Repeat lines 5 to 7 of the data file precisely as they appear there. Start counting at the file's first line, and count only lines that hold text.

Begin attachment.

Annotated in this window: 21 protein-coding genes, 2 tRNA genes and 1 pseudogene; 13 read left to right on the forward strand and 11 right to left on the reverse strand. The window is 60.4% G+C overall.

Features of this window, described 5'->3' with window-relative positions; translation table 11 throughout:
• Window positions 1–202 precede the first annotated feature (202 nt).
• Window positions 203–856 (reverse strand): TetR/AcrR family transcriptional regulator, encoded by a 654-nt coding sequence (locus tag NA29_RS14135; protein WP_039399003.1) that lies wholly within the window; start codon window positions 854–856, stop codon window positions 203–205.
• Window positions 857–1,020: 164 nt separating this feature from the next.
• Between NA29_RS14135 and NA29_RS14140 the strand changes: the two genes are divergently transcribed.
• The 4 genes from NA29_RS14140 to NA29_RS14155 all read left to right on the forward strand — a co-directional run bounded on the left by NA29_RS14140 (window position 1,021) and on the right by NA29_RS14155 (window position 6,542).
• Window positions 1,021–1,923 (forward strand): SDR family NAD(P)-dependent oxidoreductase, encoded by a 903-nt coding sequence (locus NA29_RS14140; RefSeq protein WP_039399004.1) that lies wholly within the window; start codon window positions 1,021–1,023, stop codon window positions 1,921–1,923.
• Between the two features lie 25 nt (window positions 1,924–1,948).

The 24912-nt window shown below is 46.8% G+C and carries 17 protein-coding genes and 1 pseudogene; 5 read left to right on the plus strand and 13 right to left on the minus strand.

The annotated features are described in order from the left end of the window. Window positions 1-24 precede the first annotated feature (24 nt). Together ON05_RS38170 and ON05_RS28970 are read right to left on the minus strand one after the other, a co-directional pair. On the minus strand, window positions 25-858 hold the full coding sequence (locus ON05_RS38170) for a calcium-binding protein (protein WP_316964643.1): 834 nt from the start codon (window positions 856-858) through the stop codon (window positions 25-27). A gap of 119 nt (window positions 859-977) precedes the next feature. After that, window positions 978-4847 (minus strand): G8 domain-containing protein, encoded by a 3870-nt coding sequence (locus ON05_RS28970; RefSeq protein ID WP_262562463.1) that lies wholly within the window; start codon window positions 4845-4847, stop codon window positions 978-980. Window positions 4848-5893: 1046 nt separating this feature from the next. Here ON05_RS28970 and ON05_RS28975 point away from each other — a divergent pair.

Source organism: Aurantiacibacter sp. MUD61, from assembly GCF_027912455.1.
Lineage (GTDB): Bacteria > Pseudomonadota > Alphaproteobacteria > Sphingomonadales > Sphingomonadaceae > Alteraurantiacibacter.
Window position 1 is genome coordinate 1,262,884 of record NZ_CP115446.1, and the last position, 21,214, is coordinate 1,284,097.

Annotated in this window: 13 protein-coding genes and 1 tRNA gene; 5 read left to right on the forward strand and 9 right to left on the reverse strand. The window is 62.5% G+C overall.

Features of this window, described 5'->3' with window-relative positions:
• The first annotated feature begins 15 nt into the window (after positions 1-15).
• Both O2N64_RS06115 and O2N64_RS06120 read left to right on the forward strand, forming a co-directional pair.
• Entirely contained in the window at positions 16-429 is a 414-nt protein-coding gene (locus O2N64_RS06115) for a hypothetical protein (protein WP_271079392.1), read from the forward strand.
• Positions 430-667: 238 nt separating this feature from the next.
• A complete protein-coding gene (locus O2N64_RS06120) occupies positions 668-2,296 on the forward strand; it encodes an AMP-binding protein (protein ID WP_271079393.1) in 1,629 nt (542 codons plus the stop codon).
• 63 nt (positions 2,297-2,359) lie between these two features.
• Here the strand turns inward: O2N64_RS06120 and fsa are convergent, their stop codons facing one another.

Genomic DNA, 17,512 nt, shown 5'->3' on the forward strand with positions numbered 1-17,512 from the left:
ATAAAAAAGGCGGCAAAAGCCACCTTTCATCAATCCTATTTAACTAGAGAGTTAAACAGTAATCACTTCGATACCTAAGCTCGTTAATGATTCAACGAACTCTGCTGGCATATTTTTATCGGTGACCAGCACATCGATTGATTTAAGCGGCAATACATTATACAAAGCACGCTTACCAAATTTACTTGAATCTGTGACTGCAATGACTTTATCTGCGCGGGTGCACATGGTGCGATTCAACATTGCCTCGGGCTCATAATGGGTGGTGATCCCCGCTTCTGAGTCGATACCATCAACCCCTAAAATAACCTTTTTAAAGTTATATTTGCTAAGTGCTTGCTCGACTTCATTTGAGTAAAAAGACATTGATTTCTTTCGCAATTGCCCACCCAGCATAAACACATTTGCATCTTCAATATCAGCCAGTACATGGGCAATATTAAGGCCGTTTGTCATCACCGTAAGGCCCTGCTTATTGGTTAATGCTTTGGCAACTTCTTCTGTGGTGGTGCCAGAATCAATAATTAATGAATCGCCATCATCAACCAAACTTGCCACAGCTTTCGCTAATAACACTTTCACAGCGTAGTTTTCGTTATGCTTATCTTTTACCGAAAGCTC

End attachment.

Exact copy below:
• Window positions 857–1,020: 164 nt separating this feature from the next.
• Between NA29_RS14135 and NA29_RS14140 the strand changes: the two genes are divergently transcribed.
• The 4 genes from NA29_RS14140 to NA29_RS14155 all read left to right on the forward strand — a co-directional run bounded on the left by NA29_RS14140 (window position 1,021) and on the right by NA29_RS14155 (window position 6,542).